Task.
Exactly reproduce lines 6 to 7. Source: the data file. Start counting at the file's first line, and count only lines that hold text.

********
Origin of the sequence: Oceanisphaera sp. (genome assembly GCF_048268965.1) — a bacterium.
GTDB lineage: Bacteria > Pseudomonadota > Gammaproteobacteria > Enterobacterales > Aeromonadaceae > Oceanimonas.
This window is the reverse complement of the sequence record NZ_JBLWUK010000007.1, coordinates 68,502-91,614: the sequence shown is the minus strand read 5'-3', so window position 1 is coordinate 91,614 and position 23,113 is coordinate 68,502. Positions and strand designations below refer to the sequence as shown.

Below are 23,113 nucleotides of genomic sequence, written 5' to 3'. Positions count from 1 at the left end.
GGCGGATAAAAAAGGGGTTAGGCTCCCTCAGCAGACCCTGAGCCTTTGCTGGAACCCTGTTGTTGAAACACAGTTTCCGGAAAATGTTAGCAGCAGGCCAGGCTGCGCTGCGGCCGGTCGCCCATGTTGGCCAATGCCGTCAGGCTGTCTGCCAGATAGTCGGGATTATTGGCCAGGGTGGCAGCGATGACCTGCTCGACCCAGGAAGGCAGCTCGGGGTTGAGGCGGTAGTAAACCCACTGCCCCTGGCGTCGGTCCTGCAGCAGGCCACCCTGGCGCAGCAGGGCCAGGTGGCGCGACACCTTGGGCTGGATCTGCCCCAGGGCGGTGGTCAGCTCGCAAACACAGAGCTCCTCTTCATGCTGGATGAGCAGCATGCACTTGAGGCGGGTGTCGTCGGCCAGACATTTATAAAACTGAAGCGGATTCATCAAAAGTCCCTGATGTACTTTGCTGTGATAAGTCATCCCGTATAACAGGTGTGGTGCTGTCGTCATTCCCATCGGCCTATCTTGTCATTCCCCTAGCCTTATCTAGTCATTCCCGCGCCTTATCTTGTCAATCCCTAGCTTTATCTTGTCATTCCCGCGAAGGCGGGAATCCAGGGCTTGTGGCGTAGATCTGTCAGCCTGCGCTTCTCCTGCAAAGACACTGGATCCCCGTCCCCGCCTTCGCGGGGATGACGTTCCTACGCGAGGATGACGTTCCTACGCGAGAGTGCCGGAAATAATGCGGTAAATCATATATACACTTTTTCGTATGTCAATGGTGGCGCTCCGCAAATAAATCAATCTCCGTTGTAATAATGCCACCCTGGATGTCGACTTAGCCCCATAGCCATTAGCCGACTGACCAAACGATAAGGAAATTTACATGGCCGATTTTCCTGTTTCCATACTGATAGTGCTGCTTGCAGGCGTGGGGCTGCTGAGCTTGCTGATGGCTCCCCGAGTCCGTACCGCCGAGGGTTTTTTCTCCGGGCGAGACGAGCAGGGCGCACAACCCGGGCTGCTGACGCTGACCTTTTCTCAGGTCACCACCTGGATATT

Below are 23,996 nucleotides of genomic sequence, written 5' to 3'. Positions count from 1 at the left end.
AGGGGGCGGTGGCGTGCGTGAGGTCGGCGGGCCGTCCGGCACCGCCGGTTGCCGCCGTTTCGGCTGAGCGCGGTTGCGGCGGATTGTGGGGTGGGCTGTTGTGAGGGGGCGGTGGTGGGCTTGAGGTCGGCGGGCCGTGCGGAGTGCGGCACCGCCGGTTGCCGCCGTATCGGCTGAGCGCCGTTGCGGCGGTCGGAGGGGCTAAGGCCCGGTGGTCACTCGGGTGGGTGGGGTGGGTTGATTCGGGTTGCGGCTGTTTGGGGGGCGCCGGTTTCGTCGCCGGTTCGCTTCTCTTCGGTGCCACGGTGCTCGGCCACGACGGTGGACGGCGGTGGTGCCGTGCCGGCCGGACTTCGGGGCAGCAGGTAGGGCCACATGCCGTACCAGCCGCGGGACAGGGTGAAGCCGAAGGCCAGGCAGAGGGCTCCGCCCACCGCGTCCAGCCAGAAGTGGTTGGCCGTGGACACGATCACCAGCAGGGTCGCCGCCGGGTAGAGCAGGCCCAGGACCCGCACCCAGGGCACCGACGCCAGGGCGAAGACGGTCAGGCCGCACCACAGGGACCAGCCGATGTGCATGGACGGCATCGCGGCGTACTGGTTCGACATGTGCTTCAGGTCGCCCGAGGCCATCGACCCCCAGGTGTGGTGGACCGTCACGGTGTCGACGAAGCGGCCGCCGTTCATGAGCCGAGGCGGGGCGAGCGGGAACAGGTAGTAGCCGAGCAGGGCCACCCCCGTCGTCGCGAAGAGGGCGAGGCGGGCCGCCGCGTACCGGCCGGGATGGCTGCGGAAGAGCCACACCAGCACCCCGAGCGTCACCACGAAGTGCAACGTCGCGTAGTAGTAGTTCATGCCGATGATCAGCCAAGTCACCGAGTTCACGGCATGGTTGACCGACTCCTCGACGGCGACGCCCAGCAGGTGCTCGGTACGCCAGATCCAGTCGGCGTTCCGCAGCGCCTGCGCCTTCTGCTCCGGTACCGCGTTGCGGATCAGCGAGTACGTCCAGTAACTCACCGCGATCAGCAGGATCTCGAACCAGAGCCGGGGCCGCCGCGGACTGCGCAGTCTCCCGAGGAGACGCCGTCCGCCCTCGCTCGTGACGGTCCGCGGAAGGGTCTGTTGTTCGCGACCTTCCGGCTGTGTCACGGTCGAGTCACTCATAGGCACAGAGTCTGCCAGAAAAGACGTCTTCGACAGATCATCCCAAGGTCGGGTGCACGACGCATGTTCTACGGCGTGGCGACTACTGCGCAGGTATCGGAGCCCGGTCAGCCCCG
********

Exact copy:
Below are 23,996 nucleotides of genomic sequence, written 5' to 3'. Positions count from 1 at the left end.
AGGGGGCGGTGGCGTGCGTGAGGTCGGCGGGCCGTCCGGCACCGCCGGTTGCCGCCGTTTCGGCTGAGCGCGGTTGCGGCGGATTGTGGGGTGGGCTGTTGTGAGGGGGCGGTGGTGGGCTTGAGGTCGGCGGGCCGTGCGGAGTGCGGCACCGCCGGTTGCCGCCGTATCGGCTGAGCGCCGTTGCGGCGGTCGGAGGGGCTAAGGCCCGGTGGTCACTCGGGTGGGTGGGGTGGGTTGATTCGGGTTGCGGCTGTTTGGGGGGCGCCGGTTTCGTCGCCGGTTCGCTTCTCTTCGGTGCCACGGTGCTCGGCCACGACGGTGGACGGCGGTGGTGCCGTGCCGGCCGGACTTCGGGGCAGCAGGTAGGGCCACATGCCGTACCAGCCGCGGGACAGGGTGAAGCCGAAGGCCAGGCAGAGGGCTCCGCCCACCGCGTCCAGCCAGAAGTGGTTGGCCGTGGACACGATCACCAGCAGGGTCGCCGCCGGGTAGAGCAGGCCCAGGACCCGCACCCAGGGCACCGACGCCAGGGCGAAGACGGTCAGGCCGCACCACAGGGACCAGCCGATGTGCATGGACGGCATCGCGGCGTACTGGTTCGACATGTGCTTCAGGTCGCCCGAGGCCATCGACCCCCAGGTGTGGTGGACCGTCACGGTGTCGACGAAGCGGCCGCCGTTCATGAGCCGAGGCGGGGCGAGCGGGAACAGGTAGTAGCCGAGCAGGGCCACCCCCGTCGTCGCGAAGAGGGCGAGGCGGGCCGCCGCGTACCGGCCGGGATGGCTGCGGAAGAGCCACACCAGCACCCCGAGCGTCACCACGAAGTGCAACGTCGCGTAGTAGTAGTTCATGCCGATGATCAGCCAAGTCACCGAGTTCACGGCATGGTTGACCGACTCCTCGACGGCGACGCCCAGCAGGTGCTCGGTACGCCAGATCCAGTCGGCGTTCCGCAGCGCCTGCGCCTTCTGCTCCGGTACCGCGTTGCGGATCAGCGAGTACGTCCAGTAACTCACCGCGATCAGCAGGATCTCGAACCAGAGCCGGGGCCGCCGCGGACTGCGCAGTCTCCCGAGGAGACGCCGTCCGCCCTCGCTCGTGACGGTCCGCGGAAGGGTCTGTTGTTCGCGACCTTCCGGCTGTGTCACGGTCGAGTCACTCATAGGCACAGAGTCTGCCAGAAAAGACGTCTTCGACAGATCATCCCAAGGTCGGGTGCACGACGCATGTTCTACGGCGTGGCGACTACTGCGCAGGTATCGGAGCCCGGTCAGCCCCG